207. Malamud N: Neuropathology of phenylketonuria. J Neuropathol Exp Neurol. 1966, 25: 254-268.PubMed
                208. Shah SN, Peterson NA, McKean CM: Cerebral lipid metabolism in experimental hyperphenylalaninaemia: incorporation of 14C-labelled glucose into total lipids. J Neurochem. 1970, 17: 279-284. 10.1111/j.1471-4159.1970.tb02211.x.PubMed
                209. Burlina AB, Bonafe L, Ferrari V, Suppiej A, Zacchello F, Burlina AP: Measurement of neurotransmitter metabolites in the cerebrospinal fluid of phenylketonuric patients under dietary treatment. J Inherit Metab Dis. 2000, 23: 313-316. 10.1023/A:1005694122277.PubMed
                210. Joseph B, Dyer CA: Relationship between myelin production and dopamine synthesis in the PKU mouse brain. J Neurochem. 2003, 86: 615-626. 10.1046/j.1471-4159.2003.01887.x.PubMed
                211. Feksa LR, Cornelio AR, Dutra-Filho CS, de Souza Wyse AT, Wajner M, Wannmacher CM: Characterization of the inhibition of pyruvate kinase caused by phenylalanine and phenylpyruvate in rat brain cortex. Brain Res. 2003, 968: 199-205. 10.1016/S0006-8993(03)02239-X.PubMed
                212. Hood BM, Harbord MG: Paediatric narcolepsy: complexities of diagnosis. J Paediatr Child Health. 2002, 38: 618-621. 10.1046/j.1440-1754.2002.00073.x.PubMed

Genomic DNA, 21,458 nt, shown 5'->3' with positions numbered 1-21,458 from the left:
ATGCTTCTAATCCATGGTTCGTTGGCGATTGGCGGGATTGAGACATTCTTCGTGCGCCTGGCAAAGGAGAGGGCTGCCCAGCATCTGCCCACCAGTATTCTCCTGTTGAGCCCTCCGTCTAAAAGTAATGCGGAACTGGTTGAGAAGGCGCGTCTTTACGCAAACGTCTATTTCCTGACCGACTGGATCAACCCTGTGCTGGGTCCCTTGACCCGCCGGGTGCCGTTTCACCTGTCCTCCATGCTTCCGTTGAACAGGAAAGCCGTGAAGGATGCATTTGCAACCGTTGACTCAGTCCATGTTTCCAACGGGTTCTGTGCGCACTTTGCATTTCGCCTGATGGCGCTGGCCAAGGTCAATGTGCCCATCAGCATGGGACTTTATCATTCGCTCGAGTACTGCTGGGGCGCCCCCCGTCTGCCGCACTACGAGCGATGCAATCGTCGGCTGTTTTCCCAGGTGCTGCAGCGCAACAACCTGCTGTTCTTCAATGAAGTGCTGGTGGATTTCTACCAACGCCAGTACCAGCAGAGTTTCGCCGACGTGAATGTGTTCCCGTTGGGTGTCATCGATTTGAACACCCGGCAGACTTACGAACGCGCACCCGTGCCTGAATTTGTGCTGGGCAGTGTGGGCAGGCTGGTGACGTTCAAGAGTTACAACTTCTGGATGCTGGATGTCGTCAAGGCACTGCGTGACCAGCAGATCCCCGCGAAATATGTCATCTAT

213. Golan N, Shahar E, Ravid S, Pillar G: Sleep disorders and daytime sleepiness in children with attention-deficit/hyperactive disorder. Sleep. 2004, 27: 261-266.PubMed
                214. Rieger M, Mayer G, Gauggel S: Attention deficits in patients with narcolepsy. Sleep. 2003, 26: 36-43.PubMed
                215. Naumann A, Bellebaum C, Daum I: Cognitive deficits in narcolepsy. J Sleep Res. 2006, 15: 329-338. 10.1111/j.1365-2869.2006.00533.x.PubMed
                216. Volk S, Schulz H, Yassouridis A, Wilde-Frenz J, Simon O: The influence of two behavioral regimens on the distribution of sleep and wakefulness in narcoleptic patients. Sleep. 1990, 13: 136-142.PubMed
                217. Weinberg WA, Brumback RA: Primary disorder of vigilance: a novel explanation of inattentiveness, daydreaming, boredom, restlessness, and sleepiness. J Pediatr. 1990, 116: 720-725. 10.1016/S0022-3476(05)82654-X.PubMed
                218. Weinberg WA, Harper CR: Vigilance and its disorders. Neurol Clin. 1993, 11: 59-78.PubMed
                219. Palm L, Persson E, Bjerre I, Elmqvist D, Blennow G: Sleep and wakefulness in preadolescent children with deficits in attention, motor control and perception. Acta Paediatr. 1992, 81: 618-624.PubMed
                220. Wise MS: Childhood narcolepsy. Neurology. 1998, 50: S37-S42. 10.1159/000053122.PubMed
                221. Runyan JD, Moore AN, Dash PK: A role for prefrontal calcium-sensitive protein phosphatase and kinase activities in working memory. Learn Mem. 2005, 12: 103-110. 10.1101/lm.89405.PubMed CentralPubMed